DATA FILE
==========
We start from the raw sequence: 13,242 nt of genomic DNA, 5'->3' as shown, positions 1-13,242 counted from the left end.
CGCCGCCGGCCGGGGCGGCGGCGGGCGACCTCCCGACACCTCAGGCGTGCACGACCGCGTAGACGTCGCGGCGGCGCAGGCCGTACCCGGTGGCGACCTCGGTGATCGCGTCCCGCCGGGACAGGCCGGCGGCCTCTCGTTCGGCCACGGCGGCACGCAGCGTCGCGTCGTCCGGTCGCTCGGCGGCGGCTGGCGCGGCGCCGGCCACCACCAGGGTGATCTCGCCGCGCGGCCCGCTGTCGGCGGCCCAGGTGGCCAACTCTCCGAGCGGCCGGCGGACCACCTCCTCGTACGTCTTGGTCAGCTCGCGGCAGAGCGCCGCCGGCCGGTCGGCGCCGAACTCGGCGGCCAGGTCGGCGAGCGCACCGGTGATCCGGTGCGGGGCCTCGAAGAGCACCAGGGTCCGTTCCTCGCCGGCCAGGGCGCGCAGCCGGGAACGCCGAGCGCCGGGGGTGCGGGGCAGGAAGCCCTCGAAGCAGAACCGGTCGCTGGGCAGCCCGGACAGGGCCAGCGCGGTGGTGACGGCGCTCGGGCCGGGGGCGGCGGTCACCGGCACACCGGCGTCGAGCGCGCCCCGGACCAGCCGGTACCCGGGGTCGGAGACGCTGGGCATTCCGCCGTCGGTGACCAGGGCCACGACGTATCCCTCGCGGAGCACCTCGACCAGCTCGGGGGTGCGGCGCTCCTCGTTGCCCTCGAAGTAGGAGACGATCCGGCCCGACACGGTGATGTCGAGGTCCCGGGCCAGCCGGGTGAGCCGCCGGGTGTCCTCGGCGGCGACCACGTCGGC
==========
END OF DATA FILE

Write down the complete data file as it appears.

We start from the raw sequence: 13,242 nt of genomic DNA, 5'->3' as shown, positions 1-13,242 counted from the left end.
CGCCGCCGGCCGGGGCGGCGGCGGGCGACCTCCCGACACCTCAGGCGTGCACGACCGCGTAGACGTCGCGGCGGCGCAGGCCGTACCCGGTGGCGACCTCGGTGATCGCGTCCCGCCGGGACAGGCCGGCGGCCTCTCGTTCGGCCACGGCGGCACGCAGCGTCGCGTCGTCCGGTCGCTCGGCGGCGGCTGGCGCGGCGCCGGCCACCACCAGGGTGATCTCGCCGCGCGGCCCGCTGTCGGCGGCCCAGGTGGCCAACTCTCCGAGCGGCCGGCGGACCACCTCCTCGTACGTCTTGGTCAGCTCGCGGCAGAGCGCCGCCGGCCGGTCGGCGCCGAACTCGGCGGCCAGGTCGGCGAGCGCACCGGTGATCCGGTGCGGGGCCTCGAAGAGCACCAGGGTCCGTTCCTCGCCGGCCAGGGCGCGCAGCCGGGAACGCCGAGCGCCGGGGGTGCGGGGCAGGAAGCCCTCGAAGCAGAACCGGTCGCTGGGCAGCCCGGACAGGGCCAGCGCGGTGGTGACGGCGCTCGGGCCGGGGGCGGCGGTCACCGGCACACCGGCGTCGAGCGCGCCCCGGACCAGCCGGTACCCGGGGTCGGAGACGCTGGGCATTCCGCCGTCGGTGACCAGGGCCACGACGTATCCCTCGCGGAGCACCTCGACCAGCTCGGGGGTGCGGCGCTCCTCGTTGCCCTCGAAGTAGGAGACGATCCGGCCCGACACGGTGATGTCGAGGTCCCGGGCCAGCCGGGTGAGCCGCCGGGTGTCCTCGGCGGCGACCACGTCGGC